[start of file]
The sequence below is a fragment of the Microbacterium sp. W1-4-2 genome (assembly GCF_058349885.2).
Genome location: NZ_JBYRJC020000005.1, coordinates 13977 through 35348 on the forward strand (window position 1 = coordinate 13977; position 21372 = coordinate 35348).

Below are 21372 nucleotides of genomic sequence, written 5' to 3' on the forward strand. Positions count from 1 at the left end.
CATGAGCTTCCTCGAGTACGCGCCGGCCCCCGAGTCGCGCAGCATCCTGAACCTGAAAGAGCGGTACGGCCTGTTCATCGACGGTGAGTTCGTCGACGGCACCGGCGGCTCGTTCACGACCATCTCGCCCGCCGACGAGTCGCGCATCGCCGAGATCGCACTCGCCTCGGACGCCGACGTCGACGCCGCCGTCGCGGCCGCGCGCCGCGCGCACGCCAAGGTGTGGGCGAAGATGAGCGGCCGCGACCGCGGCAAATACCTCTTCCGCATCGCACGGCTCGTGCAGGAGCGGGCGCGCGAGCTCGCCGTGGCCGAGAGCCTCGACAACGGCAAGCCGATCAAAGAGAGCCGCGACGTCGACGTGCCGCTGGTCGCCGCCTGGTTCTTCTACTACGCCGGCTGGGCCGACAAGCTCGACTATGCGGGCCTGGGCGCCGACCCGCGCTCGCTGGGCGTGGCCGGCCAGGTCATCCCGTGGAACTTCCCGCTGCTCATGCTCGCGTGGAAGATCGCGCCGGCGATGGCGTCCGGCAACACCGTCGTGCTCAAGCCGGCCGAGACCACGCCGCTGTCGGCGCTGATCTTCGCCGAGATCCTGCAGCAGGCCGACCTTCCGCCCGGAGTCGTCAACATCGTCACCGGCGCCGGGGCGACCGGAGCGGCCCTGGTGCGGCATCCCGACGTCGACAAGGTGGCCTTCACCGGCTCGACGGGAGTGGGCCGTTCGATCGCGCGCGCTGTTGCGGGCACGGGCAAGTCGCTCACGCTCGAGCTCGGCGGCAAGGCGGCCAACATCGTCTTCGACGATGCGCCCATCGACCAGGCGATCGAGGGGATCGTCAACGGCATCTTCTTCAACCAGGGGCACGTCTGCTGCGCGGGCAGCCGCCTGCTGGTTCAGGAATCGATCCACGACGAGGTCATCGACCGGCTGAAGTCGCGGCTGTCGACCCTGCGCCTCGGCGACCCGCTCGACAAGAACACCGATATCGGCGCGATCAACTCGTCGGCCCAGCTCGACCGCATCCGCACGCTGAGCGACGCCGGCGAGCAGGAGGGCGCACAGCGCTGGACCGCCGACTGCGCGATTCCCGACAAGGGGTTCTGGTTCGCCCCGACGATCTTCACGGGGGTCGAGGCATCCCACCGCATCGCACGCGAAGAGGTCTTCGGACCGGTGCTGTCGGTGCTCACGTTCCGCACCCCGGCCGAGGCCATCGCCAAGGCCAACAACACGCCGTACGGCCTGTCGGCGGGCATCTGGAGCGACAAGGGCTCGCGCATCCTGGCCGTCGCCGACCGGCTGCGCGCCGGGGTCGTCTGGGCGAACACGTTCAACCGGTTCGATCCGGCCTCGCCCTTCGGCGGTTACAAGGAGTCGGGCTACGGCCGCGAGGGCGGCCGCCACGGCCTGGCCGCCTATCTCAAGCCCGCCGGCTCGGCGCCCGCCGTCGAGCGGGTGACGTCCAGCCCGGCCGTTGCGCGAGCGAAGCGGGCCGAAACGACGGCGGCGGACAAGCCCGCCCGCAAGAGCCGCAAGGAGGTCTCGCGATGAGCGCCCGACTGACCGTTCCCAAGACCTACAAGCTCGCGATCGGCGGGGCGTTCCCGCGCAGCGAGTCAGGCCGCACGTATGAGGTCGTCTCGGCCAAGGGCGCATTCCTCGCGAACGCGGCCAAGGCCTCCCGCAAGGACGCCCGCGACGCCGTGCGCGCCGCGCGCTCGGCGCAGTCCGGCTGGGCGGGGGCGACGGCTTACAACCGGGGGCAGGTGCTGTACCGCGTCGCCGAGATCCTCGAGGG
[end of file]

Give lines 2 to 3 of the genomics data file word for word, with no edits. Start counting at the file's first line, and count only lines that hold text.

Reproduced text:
Genome location: NZ_JBYRJC020000005.1, coordinates 13977 through 35348 on the forward strand (window position 1 = coordinate 13977; position 21372 = coordinate 35348).

Below are 21372 nucleotides of genomic sequence, written 5' to 3' on the forward strand. Positions count from 1 at the left end.